How to Collaborate Effectively If Your Team Is Remote

As more companies begin to realize the benefits of working remotely and giving their employees more flexibility when it comes to their schedules, the number of remote employees in the U.S is on an upward trajectory. 

A recent analysis that was completed by FlexJobs and Global Workplace Analytics brought to light that there has been a steady increase in the number of remote workers in the US. In the last 5 years, the number of remote workers has grown by 44% and in the past 10 years, it has grown by 91%. This means that 3.4% of all U.S. workers are remote employees.

trends in remote work growth

Image Source

Due to the ever-growing importance of working remotely and doing it well, figuring out how to collaborate with your fellow employees is of the utmost importance. Distance is only as much of a deterrent as you allow it to be.

So let us talk about some of the best practices for virtual communication and collaboration

Narrow down on the software you want to use

42% say access to information has the greatest impact on productivity

Thankfully we do not need to imagine what a world without technology would look like because there are a plethora of software options that you can use to keep your team well-tied together.

While the number of tools continues to increase, it is important to keep in mind that you should not bombard your team with a host of different tools.

According to a recent Business Wire study, 43% of all employees pointed out that they need to switch between apps just to get basic work done.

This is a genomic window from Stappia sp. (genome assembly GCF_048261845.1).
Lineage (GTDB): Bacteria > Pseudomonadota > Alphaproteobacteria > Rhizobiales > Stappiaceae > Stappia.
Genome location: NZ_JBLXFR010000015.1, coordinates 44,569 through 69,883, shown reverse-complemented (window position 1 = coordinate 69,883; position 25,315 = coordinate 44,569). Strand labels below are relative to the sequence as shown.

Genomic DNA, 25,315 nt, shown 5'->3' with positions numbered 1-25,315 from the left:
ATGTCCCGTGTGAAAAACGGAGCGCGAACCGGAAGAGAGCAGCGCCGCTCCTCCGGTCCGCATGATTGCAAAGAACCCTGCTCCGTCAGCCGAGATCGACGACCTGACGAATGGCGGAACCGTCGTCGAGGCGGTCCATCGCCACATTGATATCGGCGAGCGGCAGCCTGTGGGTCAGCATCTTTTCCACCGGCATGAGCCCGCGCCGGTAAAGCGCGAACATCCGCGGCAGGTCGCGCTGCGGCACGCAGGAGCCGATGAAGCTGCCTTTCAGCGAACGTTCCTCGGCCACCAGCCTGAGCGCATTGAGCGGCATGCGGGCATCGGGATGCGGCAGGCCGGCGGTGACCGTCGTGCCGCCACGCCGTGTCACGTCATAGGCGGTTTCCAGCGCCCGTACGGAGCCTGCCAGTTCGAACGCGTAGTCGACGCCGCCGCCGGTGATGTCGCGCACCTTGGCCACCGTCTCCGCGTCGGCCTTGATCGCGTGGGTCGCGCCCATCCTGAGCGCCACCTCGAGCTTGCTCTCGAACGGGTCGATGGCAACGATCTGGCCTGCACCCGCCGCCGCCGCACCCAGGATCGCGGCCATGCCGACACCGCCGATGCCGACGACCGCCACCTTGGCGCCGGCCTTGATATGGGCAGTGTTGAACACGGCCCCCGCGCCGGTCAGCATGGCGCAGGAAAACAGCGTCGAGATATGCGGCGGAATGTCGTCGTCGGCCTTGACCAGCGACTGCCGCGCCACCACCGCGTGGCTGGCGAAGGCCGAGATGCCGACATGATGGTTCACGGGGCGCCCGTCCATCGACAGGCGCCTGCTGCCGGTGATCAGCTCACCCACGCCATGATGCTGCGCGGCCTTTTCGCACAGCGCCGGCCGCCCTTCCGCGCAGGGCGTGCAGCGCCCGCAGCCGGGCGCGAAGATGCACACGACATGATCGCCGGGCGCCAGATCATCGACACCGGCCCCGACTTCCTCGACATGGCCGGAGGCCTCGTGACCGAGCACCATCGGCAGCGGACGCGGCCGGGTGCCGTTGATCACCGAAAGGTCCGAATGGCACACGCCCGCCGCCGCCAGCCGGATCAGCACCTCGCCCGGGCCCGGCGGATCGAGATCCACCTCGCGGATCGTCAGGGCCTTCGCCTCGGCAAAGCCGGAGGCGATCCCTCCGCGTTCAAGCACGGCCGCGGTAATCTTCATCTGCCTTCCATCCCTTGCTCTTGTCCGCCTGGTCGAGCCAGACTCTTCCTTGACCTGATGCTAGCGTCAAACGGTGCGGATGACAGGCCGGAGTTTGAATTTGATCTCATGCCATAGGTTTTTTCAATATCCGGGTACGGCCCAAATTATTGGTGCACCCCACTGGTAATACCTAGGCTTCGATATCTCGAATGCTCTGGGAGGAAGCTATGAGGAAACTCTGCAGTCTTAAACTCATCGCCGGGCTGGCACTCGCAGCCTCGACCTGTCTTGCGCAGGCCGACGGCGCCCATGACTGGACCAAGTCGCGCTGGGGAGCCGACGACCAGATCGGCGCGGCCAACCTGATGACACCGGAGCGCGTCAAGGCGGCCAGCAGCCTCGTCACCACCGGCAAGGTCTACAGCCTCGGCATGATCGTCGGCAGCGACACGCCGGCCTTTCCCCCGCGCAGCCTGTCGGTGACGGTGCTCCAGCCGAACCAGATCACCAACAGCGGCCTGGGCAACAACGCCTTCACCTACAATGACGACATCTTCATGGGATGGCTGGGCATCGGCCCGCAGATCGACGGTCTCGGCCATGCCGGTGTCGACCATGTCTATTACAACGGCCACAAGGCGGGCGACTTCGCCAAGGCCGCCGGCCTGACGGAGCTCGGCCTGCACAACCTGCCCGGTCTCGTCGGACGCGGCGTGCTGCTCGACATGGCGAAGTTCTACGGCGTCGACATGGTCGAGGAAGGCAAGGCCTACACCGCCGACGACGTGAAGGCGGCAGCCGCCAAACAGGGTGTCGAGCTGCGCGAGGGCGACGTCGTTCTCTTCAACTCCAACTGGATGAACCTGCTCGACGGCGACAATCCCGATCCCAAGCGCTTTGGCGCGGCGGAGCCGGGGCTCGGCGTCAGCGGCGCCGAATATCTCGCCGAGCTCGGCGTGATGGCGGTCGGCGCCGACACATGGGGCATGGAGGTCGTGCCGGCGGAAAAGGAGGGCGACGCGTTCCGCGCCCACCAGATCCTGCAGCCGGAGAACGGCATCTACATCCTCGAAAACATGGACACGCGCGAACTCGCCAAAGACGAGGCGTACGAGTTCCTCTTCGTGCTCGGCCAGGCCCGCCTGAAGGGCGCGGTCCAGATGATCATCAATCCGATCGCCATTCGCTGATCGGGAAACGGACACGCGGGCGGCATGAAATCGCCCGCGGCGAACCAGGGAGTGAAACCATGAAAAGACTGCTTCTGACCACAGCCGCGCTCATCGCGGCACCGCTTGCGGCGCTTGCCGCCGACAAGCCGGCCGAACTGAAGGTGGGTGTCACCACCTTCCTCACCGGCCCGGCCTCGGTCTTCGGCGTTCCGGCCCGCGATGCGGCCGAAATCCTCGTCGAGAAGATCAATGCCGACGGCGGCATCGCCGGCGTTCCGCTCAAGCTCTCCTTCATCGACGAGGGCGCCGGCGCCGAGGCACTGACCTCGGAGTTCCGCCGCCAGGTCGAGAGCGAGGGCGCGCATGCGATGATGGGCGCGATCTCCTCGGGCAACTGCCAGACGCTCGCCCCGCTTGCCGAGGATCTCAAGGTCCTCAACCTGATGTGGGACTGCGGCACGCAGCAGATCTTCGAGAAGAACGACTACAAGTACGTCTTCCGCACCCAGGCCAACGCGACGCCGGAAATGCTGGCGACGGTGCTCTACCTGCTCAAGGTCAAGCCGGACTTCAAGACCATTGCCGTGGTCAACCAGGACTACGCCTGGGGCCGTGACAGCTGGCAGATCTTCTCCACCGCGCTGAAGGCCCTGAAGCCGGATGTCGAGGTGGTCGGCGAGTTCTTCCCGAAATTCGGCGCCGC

The aim of using tools and software is to save time and collaborate with more ease. Using too many can only lead to confusion.

You want to find a few apps that help your employees (and you) have everything needed for a day’s worth of work all in the same place.

Here are a few suggestions for you:

Slack- Your Main Office

Slack

Slack is what I use to keep my remote team on the same page and up to date with any important developments. Slack is basically a place to ask questions, get work done, collaborate, and stay updated. It is a team chat and you can create different channels (think of these like WhatsApp groups- different channels for different purposes).

Google Drive

Google Drive is where there is a place for everything and everything should be in its place. You can share documents (excel sheets, word, etc.), comment in real-time, collaborate on content, and much much more.

Loom

Loom

Loom allows you to record video that includes your screen, face, and voice so that you can walk your team through a slide you created or explain something to them faster and better than you could over text. It is as close as you can get to being there with them.

Google Meet

If Loom is not enough, you could use Google Meet to video your team in real-time. This works perfectly for occasions when you need to have a quick brainstorm session or just need to have a conversation one-on-one.

You can even choose to use webinar software to host a webinar for your entire company if you are handling a lot of people at the same time and want to get a message across to all of them.

Other than the tools I mentioned above, you should also take a look at-

  • Trello (project management tool)- You can use this tool to manage projects by adding to-do’s, keeping a tab on your editorial calendar, tracking the progress on a project, etc.
Trello project management tool
  • Toggl (time tracker)- Toggle makes sure everyone knows what everyone else is doing by giving you an ‘at a glance’ view of the company calendar. It has features like idle detection, reminders, and more.